Today In Nebraska History-December

Posted Dec 01, 2019 12:00 PM

Today In Nebraska History-December


Dec. 1


1868 - The first state capitol was ready for occupancy.


1946 - A $4 million contract was let for construction of the Enders dam on Frenchman Creek in Chase County.


1948 - Timothy Iron Bear was executed in the electric chair in Lincoln for killing a ranch woman who lived near Rushville.


Dec. 2


1863 - President Abraham Lincoln designated Omaha as the starting point for the transcontinental railroad's westward push. Ground was broken on the same date one year later.


1919 - A state constitutional convention began.


Dec. 3


1873 - The city of Kearney incorporated.


Dec. 4


1951 - Robert D. Harrison, a Norfolk oil man and Republican, defeated Fremont Mayor Carl F. Olson, a Democrat, in a race for the U.S. House seat from Nebraska's 3rd Congressional District.


1959 - Keith Neville, a Democrat who was Nebraska governor, 1917-1919, died in North Platte. He was 75.


Dec. 5


1858 - William Richardson resigned as territorial governor in protest of President James Buchanan's pro-slavery policy for Kansas. J. Sterling Morton became acting governor.


1972 - Johnny Rodgers, the University of Nebraska's all-purpose back, won the Heisman Trophy as the nation's outstanding college football player.


2007 - A 19-year-old fatally wounded eight people at the Von Maur department store at Omaha's Westroads Mall. The gunman, Robert Hawkins, then killed himself.


Dec. 6


1875 - The federal government decreed that all Sioux Indians in Nebraska must report to a reservation or be considered hostile.


1890 - The city of Gering was incorporated.


Dec. 7


1873 - Author Willa Cather, whose novels were often set on the plains of Nebraska, was born in Winchester, Va.


Dec. 8


1934 - A nationwide federal cleanup drive against drug users and dealers resulted in more than 500 arrests, and 28 of those arrested were taken to Omaha.


Dec. 9


1854 - Residents of Bellevue accused acting Gov. Thomas Cuming of accepting and even exacting bribes from the Omaha town company for consideration as territorial capital.


1874 - The military post on the North Loup River was named Fort Hartsuff, in honor of Maj. Gen. George Hartsuff.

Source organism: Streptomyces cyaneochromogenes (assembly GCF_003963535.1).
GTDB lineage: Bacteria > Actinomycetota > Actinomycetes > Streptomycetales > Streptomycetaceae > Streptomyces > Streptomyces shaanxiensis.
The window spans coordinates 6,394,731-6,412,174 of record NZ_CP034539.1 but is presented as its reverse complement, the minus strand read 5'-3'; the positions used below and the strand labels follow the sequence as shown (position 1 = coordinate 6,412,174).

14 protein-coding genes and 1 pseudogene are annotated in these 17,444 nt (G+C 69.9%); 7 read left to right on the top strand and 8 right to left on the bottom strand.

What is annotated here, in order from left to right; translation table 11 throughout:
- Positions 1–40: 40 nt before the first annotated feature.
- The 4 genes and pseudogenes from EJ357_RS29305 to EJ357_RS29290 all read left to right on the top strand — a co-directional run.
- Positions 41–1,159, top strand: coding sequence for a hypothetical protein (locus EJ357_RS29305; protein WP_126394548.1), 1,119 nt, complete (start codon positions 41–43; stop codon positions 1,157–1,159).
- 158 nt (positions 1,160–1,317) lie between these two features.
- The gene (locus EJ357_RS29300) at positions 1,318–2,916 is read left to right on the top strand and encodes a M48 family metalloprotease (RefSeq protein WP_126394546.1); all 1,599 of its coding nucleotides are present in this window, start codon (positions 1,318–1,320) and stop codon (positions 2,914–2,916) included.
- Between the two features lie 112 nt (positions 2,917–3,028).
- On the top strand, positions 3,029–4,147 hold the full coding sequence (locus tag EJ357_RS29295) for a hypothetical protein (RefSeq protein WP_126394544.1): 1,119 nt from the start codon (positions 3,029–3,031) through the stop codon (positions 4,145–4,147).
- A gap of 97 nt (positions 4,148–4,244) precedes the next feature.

Dec. 10


1934 - The athletic advisory board gave formal approval for Omaha University to join the North Central conference.


Dec. 11


1970 - In Wahoo, students at John F. Kennedy College defied 18-degree weather to begin a 30-hour "dig-in," digging the basement for the foundation of a new campus student union.


Dec. 12


1854 - The Nebraska Territory held its first elections.


1871 - Adams County was organized.


1917 - The Rev. Edward Flanagan founded Boys Town in Omaha, officially known as Father Flanagan's Boys' Home.


1919 - The National Park Service acquired land to create Scotts Bluff National Monument.


Dec. 13


1867 - Gen. Christopher Augur, commanding officer of the Army's Department of the Platte, ordered Company E of the 30th Infantry to be stationed at Sidney Barracks.


Dec. 14


1970 - The University of Nebraska Board of Regents directed all student organizations to comply with anti-discrimination policies by Feb. 1 or lose their official sanction.


1984 - Nebraska Attorney General Paul Douglas, who resigned Dec. 26, 1984, was convicted of perjury by a county court jury in Lincoln. The state Supreme Court later overturned the conviction.


Dec. 15


1969 - Durward B. "Woody" Varner was named chancellor of the University of Nebraska-Lincoln.


Dec. 16


1941 - Peace officers from nine western Nebraska counties met in Sidney and drafted a resolution for a radio communications system for the national defense.


Dec. 17


1934 - The Rev. William J. Corboy resigned as faculty regent of athletics at Creighton University in Omaha. He had held the post since 1914.


Dec. 18


1900 - Meatpacking heir Edward Cudahy Jr. was kidnapped and then ransomed for $25,000 in gold.


Dec. 19


1896 - Sgt. Leodegan Schnyder, a Swiss immigrant who was in the U.S. Army for 53 years, died on his farm near Tobias.


Dec. 20


1854 - Acting Gov. Thomas Cuming announced that the territorial legislature would meet in Omaha.


Dec. 21


1944 - State officials approved a petition to create the Custer Public Power District in Broken Bow.


Dec. 22


1970 - The state school districts reorganization committee approved plans for creating a high school district in Colfax County.


Dec. 23


1934 - The McCook City Council accepts a land donation to serve as a site for McCook Junior College, forerunner of McCook Community College.


Dec. 24


1913 - Joseph Cullen Root, founder of the Omaha-based Modern Woodmen of America fraternal organization, died in Hendersonville, N.C.


1985 - A passer-by discovered the body of a young boy in a roadside ditch near Chester. The town later buried the child, who was eventually identified as 9-year-old Danny Stutzman. His father was convicted of abandoning the body.


Dec. 25


1799 - Mark Izard, an early territorial governor, was born in Lexington, Ky.


1917 - The Rev. Edward Flanagan and 25 boys living at his newly founded home that would eventually be called Boys Town had sauerkraut for Christmas dinner.


Dec. 26


1975 - Arizona State defeated Nebraska in the Fiesta Bowl, breaking the Cornhuskers' six-game bowl winning streak.


Dec. 27


1980 - Nebraska defeated Mississippi State in the Sun Bowl, 31-17.


Dec. 28


1934 - Judge L. B. Day of the state Supreme Court was elected president of the Nebraska Bar Association.


Dec. 29


1913 - Joseph Cullen Root, founder of the Woodmen of America fraternal organization, was buried in Omaha.


Dec. 30


1848 - Fort Childs was renamed Fort Kearny in honor of Brig. Gen. Stephen W. Kearny, who had died a year earlier.


Dec. 31


1885 - A blizzard struck Ogallala.


1974 - Nebraska defeated Florida 13-10 in the Sugar Bowl.

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